New Delhi: Over the last several weeks, security agencies had picked up phone chatter and other inputs suggesting that Hindus and non-Muslims staying in Kashmir could be targeted by terrorists. But the spate of minority killings since October 5 has still taken the security forces by surprise, ThePrint has learnt.
Adding to the concern is an internal assessment by security agencies that more attacks could take place and hence, sources in the defence and security establishment said, the focus now is to ensure that the perpetrators behind the recent killings of the two Hindus including a Kashmiri Pandit, one Sikh woman and a street vendor from Bihar, are brought to justice.
Several Kashmiri Pandit families have left the valley to safer locations and more are planning to, ThePrint has reported.
“The future of these plans to target the minorities will depend on how we respond. The response has to be quick because the intent of the terrorists seems to be gathering pace,” a source in the defence and security establishment said.
On the identity of the perpetrators, sources said that “3-4 names have come to the front” and efforts are on to track them. They added that the people who pulled the trigger are all local Kashmiris.
While the Jammu and Kashmir police have said that the perpetrators could be what is now termed as “hybrid terrorists” — those who carry out an attack and go back to their daily routine — sources said that the suspects are known to be part of a particular terror group.
Specific intel inputs came in by mid-September
Sources said that specific intelligence was received mid-September that plans are afoot to target minorities. The forces were directed to beef up presence around minority localities and establishments besides liaison with probable targets.
Police were deployed outside some Hindu business establishments while some individuals were told to take precautions.
However, despite all this, the killing of Makhan Lal Bindroo (70), owner of Bindroo Medicate Pharmacy in Srinagar’s Iqbal Park Tuesday came as a surprise.
“He was someone who enjoyed a lot of goodwill and was very helpful to all. Providing security to every individual is not possible but Bindroo was not seen as high on threat criteria. His targeted killing is a shocker,” another source said.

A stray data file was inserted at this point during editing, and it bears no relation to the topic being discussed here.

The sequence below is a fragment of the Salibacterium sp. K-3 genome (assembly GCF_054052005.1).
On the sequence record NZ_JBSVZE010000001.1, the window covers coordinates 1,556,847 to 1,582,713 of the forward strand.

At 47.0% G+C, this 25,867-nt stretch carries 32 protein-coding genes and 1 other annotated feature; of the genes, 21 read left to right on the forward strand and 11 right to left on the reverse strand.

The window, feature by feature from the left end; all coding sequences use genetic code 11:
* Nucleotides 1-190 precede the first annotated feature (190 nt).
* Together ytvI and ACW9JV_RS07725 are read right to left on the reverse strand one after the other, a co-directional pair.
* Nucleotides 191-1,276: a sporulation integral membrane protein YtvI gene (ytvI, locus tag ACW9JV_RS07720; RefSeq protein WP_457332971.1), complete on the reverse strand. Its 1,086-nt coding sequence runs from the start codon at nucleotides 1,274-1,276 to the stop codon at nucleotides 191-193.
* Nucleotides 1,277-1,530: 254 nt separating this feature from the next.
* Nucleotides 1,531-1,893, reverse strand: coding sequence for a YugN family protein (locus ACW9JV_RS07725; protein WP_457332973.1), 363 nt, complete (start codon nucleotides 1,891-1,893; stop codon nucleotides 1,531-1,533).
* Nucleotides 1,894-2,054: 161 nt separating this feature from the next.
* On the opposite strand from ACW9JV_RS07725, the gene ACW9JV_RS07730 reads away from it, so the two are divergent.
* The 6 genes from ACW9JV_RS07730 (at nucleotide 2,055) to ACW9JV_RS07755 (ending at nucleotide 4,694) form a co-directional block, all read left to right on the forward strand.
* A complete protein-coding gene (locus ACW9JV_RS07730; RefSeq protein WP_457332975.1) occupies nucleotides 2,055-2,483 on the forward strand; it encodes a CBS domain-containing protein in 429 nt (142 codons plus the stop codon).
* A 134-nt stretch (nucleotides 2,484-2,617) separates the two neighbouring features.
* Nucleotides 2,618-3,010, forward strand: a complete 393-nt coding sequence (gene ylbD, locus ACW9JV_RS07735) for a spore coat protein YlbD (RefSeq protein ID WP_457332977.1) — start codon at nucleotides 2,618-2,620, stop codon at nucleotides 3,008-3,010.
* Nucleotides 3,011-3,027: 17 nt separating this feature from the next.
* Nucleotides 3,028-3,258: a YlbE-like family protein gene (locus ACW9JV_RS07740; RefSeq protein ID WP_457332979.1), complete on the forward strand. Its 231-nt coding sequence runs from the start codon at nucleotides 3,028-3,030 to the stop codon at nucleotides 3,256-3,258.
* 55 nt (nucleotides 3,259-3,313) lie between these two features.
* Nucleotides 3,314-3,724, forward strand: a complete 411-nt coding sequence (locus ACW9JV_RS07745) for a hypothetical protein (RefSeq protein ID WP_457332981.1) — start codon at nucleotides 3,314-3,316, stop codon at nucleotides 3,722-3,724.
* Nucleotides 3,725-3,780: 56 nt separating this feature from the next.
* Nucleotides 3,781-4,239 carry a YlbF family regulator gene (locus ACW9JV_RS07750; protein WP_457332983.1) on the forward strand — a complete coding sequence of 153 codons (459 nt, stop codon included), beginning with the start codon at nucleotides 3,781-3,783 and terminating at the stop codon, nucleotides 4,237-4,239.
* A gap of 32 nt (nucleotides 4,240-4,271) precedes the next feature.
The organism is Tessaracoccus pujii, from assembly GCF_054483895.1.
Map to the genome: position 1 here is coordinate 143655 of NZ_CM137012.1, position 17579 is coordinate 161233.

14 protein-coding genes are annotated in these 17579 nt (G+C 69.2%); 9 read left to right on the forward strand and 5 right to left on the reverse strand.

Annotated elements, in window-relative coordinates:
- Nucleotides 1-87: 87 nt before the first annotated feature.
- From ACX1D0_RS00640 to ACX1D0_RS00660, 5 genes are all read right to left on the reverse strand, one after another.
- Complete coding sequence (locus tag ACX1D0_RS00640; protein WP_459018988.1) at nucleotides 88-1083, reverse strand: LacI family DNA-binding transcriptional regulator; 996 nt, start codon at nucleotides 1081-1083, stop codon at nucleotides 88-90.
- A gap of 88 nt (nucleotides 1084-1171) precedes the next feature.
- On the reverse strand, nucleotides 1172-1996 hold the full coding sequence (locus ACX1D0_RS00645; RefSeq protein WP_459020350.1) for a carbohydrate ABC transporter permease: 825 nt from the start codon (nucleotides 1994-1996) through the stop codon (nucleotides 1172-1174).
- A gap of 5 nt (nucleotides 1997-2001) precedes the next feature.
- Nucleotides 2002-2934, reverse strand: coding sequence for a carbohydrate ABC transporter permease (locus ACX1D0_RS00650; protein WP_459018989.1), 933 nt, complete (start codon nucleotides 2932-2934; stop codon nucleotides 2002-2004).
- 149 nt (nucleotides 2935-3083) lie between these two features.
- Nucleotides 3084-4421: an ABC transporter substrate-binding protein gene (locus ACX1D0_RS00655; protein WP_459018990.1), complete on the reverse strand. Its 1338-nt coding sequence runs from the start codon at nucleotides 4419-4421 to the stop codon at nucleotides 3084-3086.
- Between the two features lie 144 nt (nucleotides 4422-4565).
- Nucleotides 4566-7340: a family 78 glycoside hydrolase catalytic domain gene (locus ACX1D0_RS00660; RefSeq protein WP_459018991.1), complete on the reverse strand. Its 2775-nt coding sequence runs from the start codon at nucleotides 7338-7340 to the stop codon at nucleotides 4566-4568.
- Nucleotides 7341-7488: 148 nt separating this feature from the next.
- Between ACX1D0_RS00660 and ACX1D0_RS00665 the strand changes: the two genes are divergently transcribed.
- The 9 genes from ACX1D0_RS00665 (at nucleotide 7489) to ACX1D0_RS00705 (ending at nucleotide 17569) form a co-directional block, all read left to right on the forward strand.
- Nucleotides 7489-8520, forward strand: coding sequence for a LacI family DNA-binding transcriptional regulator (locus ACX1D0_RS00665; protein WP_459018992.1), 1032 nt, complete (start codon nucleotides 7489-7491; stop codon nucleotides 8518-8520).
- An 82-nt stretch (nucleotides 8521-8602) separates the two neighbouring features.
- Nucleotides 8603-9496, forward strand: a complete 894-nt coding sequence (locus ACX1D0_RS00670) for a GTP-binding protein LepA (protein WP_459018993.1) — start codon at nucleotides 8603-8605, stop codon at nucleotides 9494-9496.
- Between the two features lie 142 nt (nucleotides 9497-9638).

Sources said the targeted killing of Principal Satinder Kour and Deepak Chand of Boys Higher Secondary School in Srinagar’s Sangam Eidgah on Thursday also “came out of the blue”.
Sources added that while inputs were that terrorists are planning to target minorities, there were no specific names.
A list of probable targets was prepared by security agencies following inputs received but “it is wrong to assume that terrorists have created a target list,” sources said when
asked about rumours of a hit list doing rounds.
Asked about receipt of prior intel inputs, a senior officer on the ground said: “Tell me which month has there not been an input that minorities will be targeted? Was the intelligence specific about who will be targeted? No, it was not”.
Probable reasons said to be behind target killings
Sanjay Tickoo, president of the Kashmiri Pandit Sangharsh Samiti, said the targeted killings are a fallout of the abrogation of Article 370 in 2019 and a sustained campaign on social media to project Kashmir was “normal”.
Talking to ThePrint, he said there is a fear among Kashmiri Pandits that history is being replayed when minorities are identified and targeted.
Tickoo said that since June this year, he had started getting inputs that “something wrong was to happen” and he had written to the office of the LG.
“It is only today that I got a call from the LG’s office. This shows how serious the administration is,” he said speaking to ThePrint on Friday.
The sources in the defence and security establishment said “the reason behind these targeted killings is to create fear among minorities as the government has been talking about bringing back Kashmiri Pandits to the Valley”.
Some of the recent steps including launching of an online portal for time-bound redressal of grievances related to Kashmir migrants’ immovable properties and recent projection of normalcy with the inflow of tourists, “may have added to the urgency on part of the terrorists to instil fear”, sources added.
Jammu and Kashmir Apni Party (JKAP) chief Altaf Bukhari had in an interview to news agency PTI said there is a need to ponder “whether the ground and human intelligence has failed or the enemy has become sharper and more organised”.
(edited by Paramita Ghosh)